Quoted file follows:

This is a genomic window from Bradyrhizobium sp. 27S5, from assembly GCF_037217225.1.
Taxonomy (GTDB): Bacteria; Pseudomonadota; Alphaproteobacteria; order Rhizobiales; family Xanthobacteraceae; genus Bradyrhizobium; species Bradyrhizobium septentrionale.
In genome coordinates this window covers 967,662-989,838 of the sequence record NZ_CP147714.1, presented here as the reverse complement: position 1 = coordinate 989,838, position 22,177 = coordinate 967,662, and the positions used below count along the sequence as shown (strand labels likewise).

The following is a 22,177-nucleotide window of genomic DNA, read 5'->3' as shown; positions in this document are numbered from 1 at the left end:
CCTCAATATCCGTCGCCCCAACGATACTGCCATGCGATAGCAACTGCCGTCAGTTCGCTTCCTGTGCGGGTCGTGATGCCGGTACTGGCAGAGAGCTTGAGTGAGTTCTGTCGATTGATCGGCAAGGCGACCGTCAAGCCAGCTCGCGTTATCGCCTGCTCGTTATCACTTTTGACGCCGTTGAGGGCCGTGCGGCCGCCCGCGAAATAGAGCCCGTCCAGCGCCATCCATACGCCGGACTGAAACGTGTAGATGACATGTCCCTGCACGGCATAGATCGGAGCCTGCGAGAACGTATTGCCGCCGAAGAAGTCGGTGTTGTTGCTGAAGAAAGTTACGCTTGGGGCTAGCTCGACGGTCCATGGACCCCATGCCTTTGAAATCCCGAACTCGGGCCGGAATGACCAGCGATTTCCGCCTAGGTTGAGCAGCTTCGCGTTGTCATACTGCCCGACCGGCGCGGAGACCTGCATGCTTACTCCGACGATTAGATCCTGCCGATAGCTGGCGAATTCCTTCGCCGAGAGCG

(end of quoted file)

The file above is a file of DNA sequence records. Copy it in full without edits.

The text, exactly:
This is a genomic window from Bradyrhizobium sp. 27S5, from assembly GCF_037217225.1.
Taxonomy (GTDB): Bacteria; Pseudomonadota; Alphaproteobacteria; order Rhizobiales; family Xanthobacteraceae; genus Bradyrhizobium; species Bradyrhizobium septentrionale.
In genome coordinates this window covers 967,662-989,838 of the sequence record NZ_CP147714.1, presented here as the reverse complement: position 1 = coordinate 989,838, position 22,177 = coordinate 967,662, and the positions used below count along the sequence as shown (strand labels likewise).

The following is a 22,177-nucleotide window of genomic DNA, read 5'->3' as shown; positions in this document are numbered from 1 at the left end:
CCTCAATATCCGTCGCCCCAACGATACTGCCATGCGATAGCAACTGCCGTCAGTTCGCTTCCTGTGCGGGTCGTGATGCCGGTACTGGCAGAGAGCTTGAGTGAGTTCTGTCGATTGATCGGCAAGGCGACCGTCAAGCCAGCTCGCGTTATCGCCTGCTCGTTATCACTTTTGACGCCGTTGAGGGCCGTGCGGCCGCCCGCGAAATAGAGCCCGTCCAGCGCCATCCATACGCCGGACTGAAACGTGTAGATGACATGTCCCTGCACGGCATAGATCGGAGCCTGCGAGAACGTATTGCCGCCGAAGAAGTCGGTGTTGTTGCTGAAGAAAGTTACGCTTGGGGCTAGCTCGACGGTCCATGGACCCCATGCCTTTGAAATCCCGAACTCGGGCCGGAATGACCAGCGATTTCCGCCTAGGTTGAGCAGCTTCGCGTTGTCATACTGCCCGACCGGCGCGGAGACCTGCATGCTTACTCCGACGATTAGATCCTGCCGATAGCTGGCGAATTCCTTCGCCGAGAGCG